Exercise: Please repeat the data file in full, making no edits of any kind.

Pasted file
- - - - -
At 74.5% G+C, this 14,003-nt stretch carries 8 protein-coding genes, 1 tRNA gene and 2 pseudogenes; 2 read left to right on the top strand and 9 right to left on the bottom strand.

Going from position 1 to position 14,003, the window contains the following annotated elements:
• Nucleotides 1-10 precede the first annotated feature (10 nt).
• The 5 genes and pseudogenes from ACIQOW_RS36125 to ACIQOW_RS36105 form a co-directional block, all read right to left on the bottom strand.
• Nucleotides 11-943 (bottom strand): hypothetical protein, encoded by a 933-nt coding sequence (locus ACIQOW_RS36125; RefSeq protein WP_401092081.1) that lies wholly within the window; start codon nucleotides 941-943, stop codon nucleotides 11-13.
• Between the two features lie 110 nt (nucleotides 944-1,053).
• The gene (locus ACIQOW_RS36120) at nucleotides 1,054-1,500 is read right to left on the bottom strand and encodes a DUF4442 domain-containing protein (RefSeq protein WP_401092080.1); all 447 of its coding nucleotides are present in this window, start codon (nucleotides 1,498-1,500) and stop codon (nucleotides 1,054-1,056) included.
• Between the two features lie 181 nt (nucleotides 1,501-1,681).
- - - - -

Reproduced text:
At 74.5% G+C, this 14,003-nt stretch carries 8 protein-coding genes, 1 tRNA gene and 2 pseudogenes; 2 read left to right on the top strand and 9 right to left on the bottom strand.

Going from position 1 to position 14,003, the window contains the following annotated elements:
• Nucleotides 1-10 precede the first annotated feature (10 nt).
• The 5 genes and pseudogenes from ACIQOW_RS36125 to ACIQOW_RS36105 form a co-directional block, all read right to left on the bottom strand.
• Nucleotides 11-943 (bottom strand): hypothetical protein, encoded by a 933-nt coding sequence (locus ACIQOW_RS36125; RefSeq protein WP_401092081.1) that lies wholly within the window; start codon nucleotides 941-943, stop codon nucleotides 11-13.
• Between the two features lie 110 nt (nucleotides 944-1,053).
• The gene (locus ACIQOW_RS36120) at nucleotides 1,054-1,500 is read right to left on the bottom strand and encodes a DUF4442 domain-containing protein (RefSeq protein WP_401092080.1); all 447 of its coding nucleotides are present in this window, start codon (nucleotides 1,498-1,500) and stop codon (nucleotides 1,054-1,056) included.
• Between the two features lie 181 nt (nucleotides 1,501-1,681).